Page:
In 1955, 50 years before he won the Nobel Prize for Literature, Harold Pinter was a supporting player at the Colchester Repertory Company, acting under the name David Baron. That same year, while rotating through a series of drawing-room dramas and Agatha Christie thrillers, Pinter began work on his first play, an eerie one-act called The Room. Five years later his masterpiece The Caretaker vaulted him to international fame, and he never needed to take another acting role for money again. Yet Pinter has continued to pursue acting through a number of small, vivid film roles, employing his giant frame and low, thunderous voice to bring life to a whole rogue’s gallery of thugs, tyrants, and misanthropes. The nature of these roles is no coincidence: The characters that he plays embody the same obsessions and moral anger that inform his writing. Pinter the actor is a natural extension of Pinter the writer.
Launch the video clip In Pinter’s plays, conversation is a form of war. As such, conversational strategy is paramount—more important, in fact, than the content of the conversation. Characters choose their words carefully, trying to extract as much information from the person they’re speaking to while giving away as little of themselves as possible. Uncle Benny, the character Pinter plays in John Boorman’s 2001 spy satire The Tailor of Panama, places a similar premium on oratorical warfare. As the ghost of Geoffrey Rush’s former partner in crime, Pinter appears during high-stakes conversations to offer sage conversational gambits, whether coaxing Rush to lie when his wife demands to know where he’s spending his nights, or fighting to stop him from spouting disastrous fibs when a penniless Rush attempts to sell nonexistent state secrets to the British government. In Pinter’s 1961 teleplay The Collection, a man named Bill is repeatedly confronted by the angry husband of a woman he may have slept with. As Bill offers a series of contradictory explanations, it’s as if he’s got his own Uncle Benny whispering in his ear. In both stories, the truth becomes irrelevant in the wake of the verbal battle.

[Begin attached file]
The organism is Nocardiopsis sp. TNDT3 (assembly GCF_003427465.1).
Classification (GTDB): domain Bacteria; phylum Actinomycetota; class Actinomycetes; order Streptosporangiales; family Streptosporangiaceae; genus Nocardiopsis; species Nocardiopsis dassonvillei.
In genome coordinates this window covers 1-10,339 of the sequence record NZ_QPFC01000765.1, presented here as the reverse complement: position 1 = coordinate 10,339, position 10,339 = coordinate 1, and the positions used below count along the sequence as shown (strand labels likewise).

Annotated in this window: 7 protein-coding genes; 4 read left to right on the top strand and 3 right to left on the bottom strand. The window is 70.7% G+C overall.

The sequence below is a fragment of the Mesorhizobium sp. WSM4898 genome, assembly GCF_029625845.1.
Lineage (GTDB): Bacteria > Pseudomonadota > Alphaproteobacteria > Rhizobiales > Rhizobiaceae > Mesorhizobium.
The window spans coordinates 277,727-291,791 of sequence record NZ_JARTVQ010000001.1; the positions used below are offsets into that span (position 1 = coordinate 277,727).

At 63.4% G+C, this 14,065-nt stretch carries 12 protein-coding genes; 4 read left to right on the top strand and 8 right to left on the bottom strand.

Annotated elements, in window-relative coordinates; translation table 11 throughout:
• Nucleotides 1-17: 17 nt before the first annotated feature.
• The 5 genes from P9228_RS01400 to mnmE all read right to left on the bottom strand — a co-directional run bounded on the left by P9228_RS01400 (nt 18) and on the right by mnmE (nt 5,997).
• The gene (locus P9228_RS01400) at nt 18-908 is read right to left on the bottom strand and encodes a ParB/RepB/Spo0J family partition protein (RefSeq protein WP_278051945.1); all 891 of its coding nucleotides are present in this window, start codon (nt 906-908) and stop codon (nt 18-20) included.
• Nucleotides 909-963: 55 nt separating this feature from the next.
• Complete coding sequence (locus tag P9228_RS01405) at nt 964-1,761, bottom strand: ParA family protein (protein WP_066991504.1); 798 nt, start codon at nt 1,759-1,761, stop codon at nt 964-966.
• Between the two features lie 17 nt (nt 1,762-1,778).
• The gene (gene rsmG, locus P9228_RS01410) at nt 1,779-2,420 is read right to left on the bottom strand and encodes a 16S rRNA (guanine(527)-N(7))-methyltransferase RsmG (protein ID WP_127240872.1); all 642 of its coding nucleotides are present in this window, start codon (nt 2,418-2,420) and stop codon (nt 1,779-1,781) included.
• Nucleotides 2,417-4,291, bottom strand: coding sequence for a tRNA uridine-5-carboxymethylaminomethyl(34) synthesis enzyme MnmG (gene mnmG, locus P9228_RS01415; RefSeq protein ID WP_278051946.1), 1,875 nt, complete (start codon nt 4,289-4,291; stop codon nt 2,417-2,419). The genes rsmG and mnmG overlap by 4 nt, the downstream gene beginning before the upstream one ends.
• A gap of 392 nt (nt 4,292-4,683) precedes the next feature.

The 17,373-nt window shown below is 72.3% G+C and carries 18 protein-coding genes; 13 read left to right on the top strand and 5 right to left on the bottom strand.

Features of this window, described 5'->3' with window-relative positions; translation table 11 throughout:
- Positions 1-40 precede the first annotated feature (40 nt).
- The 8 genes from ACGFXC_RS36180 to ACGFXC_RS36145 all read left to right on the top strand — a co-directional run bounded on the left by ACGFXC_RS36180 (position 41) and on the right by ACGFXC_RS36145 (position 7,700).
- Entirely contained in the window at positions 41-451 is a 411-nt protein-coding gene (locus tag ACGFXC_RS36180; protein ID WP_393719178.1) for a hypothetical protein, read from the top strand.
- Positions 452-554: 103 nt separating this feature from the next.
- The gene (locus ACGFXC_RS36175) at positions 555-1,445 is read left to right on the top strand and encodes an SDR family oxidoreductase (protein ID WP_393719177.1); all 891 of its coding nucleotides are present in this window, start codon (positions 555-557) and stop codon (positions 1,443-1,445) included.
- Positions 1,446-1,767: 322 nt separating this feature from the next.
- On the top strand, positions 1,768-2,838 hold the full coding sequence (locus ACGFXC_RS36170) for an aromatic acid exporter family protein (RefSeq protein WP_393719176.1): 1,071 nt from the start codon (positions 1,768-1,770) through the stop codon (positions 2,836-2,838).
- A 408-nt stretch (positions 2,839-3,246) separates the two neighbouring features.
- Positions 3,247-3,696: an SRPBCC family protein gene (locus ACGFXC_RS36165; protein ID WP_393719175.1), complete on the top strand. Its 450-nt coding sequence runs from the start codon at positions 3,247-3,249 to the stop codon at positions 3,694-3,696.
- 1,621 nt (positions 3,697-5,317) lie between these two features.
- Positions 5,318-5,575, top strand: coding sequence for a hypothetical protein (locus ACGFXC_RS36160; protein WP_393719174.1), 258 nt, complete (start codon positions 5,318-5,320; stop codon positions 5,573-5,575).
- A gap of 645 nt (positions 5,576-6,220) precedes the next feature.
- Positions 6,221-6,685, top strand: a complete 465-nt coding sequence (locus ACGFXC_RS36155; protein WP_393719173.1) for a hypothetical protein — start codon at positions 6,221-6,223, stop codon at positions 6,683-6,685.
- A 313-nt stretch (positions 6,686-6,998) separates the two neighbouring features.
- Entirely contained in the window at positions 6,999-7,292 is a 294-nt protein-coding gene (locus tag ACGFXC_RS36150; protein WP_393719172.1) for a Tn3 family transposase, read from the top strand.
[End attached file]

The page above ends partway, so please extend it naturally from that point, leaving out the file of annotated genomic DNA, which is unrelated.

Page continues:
Launch the video clip Just as Pinter sees bitter conflict behind conversational banter, he also sees insecurity, heartlessness, and rage beneath the cover of proper British decorum. Patricia Rozema’s 1999 adaptation of Mansfield Park would have little to distinguish itself from the recent rash of Jane Austen pictures were it not for Pinter’s portrayal of Lord Bertram, the patriarch of the titular mansion. Lord Bertram is a fascinating study in light of Pinter plays like Old Times or The Homecoming, where courtly British manners often conceal layers of callousness and savagery. Lord Bertram is everything a landed British gentleman should be. He’s proper, mannerly, and charming. We learn, however, that the source of his fortune—a slave plantation in the Caribbean—is awash with shameful secrets. When Bertram discovers his adopted daughter Fanny Price (Frances O’Connor) examining horrific drawings that depict the slaves on the plantation being physically and sexually abused—acts in which Bertram himself took part—Bertram tears the pictures from her hands, twisting his face into a rictus of rage and self-hatred. Underneath the genteel facade lies the heart of a tyrannical monster. He can no longer pretend that the Bertram of the Caribbean and the Bertram of Mansfield Park are different men; they are two different layers of the same man. The condescending husband Teddy in The Homecoming, or the endlessly jealous Deeley in Old Times play out this same theme on paper, as their veneer of British politesse falls away to reveal a savage inner core. Mansfield Park offers a rare opportunity to see a great writer incarnate one of his principal themes in a single image of chilling clarity.